[order] Passeriformes | [family] Alaudidae | [latin] Eremophila bilopha | [UK] Temmincks Horned Lark | [FR] Alouette bilophe | [DE] Saharaohrenlerche | [ES] Alondra Sahariana | [IT] Allodola di Temminck | [NL] Temminck-strandleeuwerik

Temminck-strandleeuwerik determination

copyright: J. del Hoyo

20% smaller and shorter-tailed than Shore Lark; close in size to Bar-tailed Desert Lark, but less upstanding. Rather small, delicate lark, sharing ‚horns‘ and basic plumage pattern of Shore Lark, but has pale areas of face white, upperparts sandy-pink, and underparts buff-white. Juvenile lacks all facial pattern and shows faint pale spots above. In Levant and across North Africa, may overlap with wandering Shore Lark but most birds of both species usually well divided by altitude and habitat. Temminck‘s Horned Lark essentially a smaller, paler bird adapted to level steppe or desert regions. Adults unmistakable, with slightness, white face, and plumage uniformity obvious. Juvenile much paler than Shore Lark and best distinguished from similarly-coloured desert larks by black-panelled, white-edged tail.

In lower middle latitudes in arid, warm, usually level lowlands, bare or sparsely vegetated, extending from Mediterranean to oceanic climate in Morocco. In north-west Africa, only below 1000 m, whereas Shore Lark lives above 2000 m and is completely separated in habitat. Although occurring on stony plains and deserts, prefers stony plateaux and steppes with solid soil; in sandy areas stays on patches where soil compact, avoiding pure sand.

The Temminck’s Lark or Temminck’s Horned Lark (Eremophila bilopha), breeds across much of north Africa, through northern Saudi Arabia to western Iraq. It is mainly resident, but some populations of this passerine bird are partially migratory, moving further south in winter.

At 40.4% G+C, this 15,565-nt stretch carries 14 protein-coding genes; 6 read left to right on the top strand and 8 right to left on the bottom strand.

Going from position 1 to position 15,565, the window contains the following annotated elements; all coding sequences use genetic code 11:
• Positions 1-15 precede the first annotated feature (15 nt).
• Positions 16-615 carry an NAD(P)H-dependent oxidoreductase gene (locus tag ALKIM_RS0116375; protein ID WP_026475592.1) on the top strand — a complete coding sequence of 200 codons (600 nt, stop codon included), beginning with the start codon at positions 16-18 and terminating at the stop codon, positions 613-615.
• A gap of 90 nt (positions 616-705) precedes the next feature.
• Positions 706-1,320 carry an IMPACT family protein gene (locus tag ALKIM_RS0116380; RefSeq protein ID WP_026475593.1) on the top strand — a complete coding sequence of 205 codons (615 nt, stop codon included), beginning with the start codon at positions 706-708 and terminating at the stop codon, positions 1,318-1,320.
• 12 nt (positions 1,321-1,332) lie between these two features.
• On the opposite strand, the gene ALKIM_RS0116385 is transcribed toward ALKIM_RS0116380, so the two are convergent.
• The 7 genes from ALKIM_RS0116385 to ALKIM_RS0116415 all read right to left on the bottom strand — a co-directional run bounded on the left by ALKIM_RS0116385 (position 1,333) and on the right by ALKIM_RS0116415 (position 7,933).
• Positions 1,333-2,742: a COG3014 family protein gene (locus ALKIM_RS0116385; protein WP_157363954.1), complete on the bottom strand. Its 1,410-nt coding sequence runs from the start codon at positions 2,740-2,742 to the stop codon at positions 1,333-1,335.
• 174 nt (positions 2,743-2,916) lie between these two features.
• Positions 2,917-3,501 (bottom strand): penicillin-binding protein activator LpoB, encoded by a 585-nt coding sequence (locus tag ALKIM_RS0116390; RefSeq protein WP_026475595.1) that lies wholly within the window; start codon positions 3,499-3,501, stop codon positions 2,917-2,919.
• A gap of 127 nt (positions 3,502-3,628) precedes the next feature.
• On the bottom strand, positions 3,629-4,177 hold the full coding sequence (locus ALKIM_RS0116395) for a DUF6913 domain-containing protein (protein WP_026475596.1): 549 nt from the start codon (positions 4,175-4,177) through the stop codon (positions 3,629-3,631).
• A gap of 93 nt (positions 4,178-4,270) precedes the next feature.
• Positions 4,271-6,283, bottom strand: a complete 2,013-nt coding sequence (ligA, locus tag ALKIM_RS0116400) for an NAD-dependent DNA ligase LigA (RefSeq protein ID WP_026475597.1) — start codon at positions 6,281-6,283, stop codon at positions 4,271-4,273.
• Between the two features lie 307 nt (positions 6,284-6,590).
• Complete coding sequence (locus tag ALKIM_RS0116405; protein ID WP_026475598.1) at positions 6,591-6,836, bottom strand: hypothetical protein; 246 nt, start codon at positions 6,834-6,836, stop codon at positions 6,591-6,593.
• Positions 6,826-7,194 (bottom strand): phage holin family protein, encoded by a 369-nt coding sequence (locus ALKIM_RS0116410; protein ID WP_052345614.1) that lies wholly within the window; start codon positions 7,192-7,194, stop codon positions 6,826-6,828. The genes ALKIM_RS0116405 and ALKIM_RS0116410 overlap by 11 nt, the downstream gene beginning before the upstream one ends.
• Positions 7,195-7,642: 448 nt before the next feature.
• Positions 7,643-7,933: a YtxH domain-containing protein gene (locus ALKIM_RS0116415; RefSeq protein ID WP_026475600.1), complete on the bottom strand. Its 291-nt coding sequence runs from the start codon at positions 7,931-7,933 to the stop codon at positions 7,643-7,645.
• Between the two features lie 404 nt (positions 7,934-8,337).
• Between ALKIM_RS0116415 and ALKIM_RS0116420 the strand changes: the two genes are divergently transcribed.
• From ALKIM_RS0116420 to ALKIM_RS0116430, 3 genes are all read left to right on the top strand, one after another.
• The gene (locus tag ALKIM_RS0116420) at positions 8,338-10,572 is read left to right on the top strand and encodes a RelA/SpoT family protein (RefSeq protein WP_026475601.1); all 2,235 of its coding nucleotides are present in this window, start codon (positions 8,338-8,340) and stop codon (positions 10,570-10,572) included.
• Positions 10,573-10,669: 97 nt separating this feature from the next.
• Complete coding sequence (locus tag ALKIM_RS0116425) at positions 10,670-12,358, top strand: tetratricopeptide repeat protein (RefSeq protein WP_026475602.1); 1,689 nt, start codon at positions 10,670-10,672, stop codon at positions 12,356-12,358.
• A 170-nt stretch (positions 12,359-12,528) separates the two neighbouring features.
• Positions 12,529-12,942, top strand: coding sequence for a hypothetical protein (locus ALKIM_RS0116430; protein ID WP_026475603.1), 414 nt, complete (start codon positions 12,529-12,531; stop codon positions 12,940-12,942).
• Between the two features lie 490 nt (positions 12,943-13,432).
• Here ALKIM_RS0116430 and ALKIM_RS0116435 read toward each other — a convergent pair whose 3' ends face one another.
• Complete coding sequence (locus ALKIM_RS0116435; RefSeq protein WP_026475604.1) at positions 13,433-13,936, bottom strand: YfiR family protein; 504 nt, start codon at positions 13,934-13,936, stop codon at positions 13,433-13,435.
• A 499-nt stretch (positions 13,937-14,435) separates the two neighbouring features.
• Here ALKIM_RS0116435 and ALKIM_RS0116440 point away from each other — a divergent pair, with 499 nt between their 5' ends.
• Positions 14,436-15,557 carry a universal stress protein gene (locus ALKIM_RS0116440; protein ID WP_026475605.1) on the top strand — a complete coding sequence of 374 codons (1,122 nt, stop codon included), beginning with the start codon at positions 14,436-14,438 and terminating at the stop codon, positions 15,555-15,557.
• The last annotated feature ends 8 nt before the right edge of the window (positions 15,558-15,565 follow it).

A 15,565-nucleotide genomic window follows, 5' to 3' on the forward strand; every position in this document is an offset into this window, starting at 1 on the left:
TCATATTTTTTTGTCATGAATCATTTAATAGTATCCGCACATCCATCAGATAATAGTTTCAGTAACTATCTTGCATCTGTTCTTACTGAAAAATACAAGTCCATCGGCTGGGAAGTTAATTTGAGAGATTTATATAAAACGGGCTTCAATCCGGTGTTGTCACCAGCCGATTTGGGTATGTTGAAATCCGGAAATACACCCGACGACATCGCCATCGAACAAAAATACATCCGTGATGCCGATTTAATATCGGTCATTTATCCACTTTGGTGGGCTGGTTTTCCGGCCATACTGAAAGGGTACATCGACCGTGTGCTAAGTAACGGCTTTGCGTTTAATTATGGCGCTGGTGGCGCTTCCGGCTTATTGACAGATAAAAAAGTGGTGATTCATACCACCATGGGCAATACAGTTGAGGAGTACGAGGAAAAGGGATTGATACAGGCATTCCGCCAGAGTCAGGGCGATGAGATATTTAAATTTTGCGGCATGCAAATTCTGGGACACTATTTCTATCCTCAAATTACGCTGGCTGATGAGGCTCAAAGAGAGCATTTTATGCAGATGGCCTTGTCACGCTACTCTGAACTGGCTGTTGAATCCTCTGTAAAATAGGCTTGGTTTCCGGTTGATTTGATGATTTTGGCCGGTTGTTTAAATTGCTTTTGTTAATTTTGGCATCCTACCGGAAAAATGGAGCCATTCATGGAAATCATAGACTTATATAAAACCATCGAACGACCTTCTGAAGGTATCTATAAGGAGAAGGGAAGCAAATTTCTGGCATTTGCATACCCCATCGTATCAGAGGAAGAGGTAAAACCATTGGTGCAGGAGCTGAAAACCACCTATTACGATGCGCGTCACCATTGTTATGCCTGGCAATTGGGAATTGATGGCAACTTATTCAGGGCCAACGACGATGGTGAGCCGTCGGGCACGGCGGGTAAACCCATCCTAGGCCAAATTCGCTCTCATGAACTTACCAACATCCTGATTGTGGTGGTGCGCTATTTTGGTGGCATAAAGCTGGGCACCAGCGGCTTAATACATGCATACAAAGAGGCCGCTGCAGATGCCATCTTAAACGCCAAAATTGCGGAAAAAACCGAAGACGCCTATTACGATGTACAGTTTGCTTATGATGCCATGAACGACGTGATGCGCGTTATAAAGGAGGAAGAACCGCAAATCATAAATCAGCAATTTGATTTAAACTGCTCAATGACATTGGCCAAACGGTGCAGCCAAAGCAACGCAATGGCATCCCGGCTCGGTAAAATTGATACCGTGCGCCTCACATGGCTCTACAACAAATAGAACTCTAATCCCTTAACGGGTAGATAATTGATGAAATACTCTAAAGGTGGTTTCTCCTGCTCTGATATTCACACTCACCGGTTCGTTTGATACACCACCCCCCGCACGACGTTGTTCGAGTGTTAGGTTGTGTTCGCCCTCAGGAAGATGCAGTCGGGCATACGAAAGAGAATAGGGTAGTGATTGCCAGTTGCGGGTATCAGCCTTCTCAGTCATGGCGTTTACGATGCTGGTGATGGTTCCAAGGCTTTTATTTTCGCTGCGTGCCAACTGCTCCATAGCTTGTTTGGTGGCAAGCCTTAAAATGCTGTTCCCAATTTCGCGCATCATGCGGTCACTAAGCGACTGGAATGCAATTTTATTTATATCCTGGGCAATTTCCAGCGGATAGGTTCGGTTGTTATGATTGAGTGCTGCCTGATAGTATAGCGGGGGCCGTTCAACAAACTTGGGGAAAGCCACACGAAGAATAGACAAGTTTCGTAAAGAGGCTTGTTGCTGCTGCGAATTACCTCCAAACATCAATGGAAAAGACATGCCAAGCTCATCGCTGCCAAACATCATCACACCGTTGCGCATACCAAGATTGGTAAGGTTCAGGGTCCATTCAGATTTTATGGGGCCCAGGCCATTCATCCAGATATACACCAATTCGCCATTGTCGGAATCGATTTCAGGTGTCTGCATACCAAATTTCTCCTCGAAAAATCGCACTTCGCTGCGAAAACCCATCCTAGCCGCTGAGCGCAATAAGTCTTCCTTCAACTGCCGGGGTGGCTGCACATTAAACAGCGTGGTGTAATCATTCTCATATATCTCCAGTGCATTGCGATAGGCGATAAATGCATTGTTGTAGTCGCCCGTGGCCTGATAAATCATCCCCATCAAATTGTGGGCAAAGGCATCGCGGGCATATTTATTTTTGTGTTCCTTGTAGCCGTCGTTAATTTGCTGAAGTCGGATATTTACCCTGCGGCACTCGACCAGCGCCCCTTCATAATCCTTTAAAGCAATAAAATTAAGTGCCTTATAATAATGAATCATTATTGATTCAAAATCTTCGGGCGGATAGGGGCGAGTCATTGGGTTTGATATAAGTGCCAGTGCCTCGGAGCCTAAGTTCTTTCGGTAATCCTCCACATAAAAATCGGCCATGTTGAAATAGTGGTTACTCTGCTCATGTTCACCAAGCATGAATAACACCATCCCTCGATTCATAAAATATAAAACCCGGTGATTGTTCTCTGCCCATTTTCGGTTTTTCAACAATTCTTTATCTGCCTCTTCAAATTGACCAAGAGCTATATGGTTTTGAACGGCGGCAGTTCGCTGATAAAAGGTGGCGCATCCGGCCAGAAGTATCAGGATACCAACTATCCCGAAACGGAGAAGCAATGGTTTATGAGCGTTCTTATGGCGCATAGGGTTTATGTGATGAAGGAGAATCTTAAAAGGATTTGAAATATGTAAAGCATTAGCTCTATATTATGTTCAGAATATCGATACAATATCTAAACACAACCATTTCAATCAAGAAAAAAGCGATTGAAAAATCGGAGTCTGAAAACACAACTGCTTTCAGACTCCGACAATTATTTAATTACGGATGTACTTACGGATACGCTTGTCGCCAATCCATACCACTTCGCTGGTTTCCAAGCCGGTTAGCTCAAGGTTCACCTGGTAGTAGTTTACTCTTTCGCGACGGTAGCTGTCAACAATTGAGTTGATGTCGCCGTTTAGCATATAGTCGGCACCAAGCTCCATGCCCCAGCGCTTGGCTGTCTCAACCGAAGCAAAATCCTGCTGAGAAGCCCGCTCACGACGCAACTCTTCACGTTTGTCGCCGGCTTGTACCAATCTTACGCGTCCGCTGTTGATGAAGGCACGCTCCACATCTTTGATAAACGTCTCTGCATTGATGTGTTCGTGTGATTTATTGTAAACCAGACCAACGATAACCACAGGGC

Seeds, and occasional insects and fruits. Feeding flocks in Morocco keep tightly together, and birds seen turning over stones many times their own weight.

This species has a large range, with an estimated global Extent of Occurrence of 1,000,000-10,000,000 km˛. The global population size has not been quantified, but it is believed to be large as the species is described as 'common' in at least parts of its range (Snow and Perrins 1998). Global population trends have not been quantified, but the species is not believed to approach the thresholds for the population decline criterion of the IUCN Red List (i.e. declining more than 30% in ten years or three generations). For these reasons, the species is evaluated as Least Concern. [conservation status from birdlife.org]

Breeding in Algeria: eggs laid April-May. Western Morocco: eggs laid mid-February to April. Jordan: eggs and young found late April and early May. The nest is built on ground in the open, or in shelter of tussock. Nest: shallow depression lined with grass, twigs, and rootlets, with inner lining of soft grass-heads; mud lining with rag and wool also recorded; usually a rampart of small stones. The eggs are sub-elliptical, smooth and glossy; virtually indistinguishable from Shore Lark. Clutch: 2-4. (Incubation and fledging periods not recorded.)

Resident. Some dispersal occurs; this probably at individual rather than population level in North Africa, but may be a more regular feature in Arabia, where winter visitors occur in large flocks south of breeding range.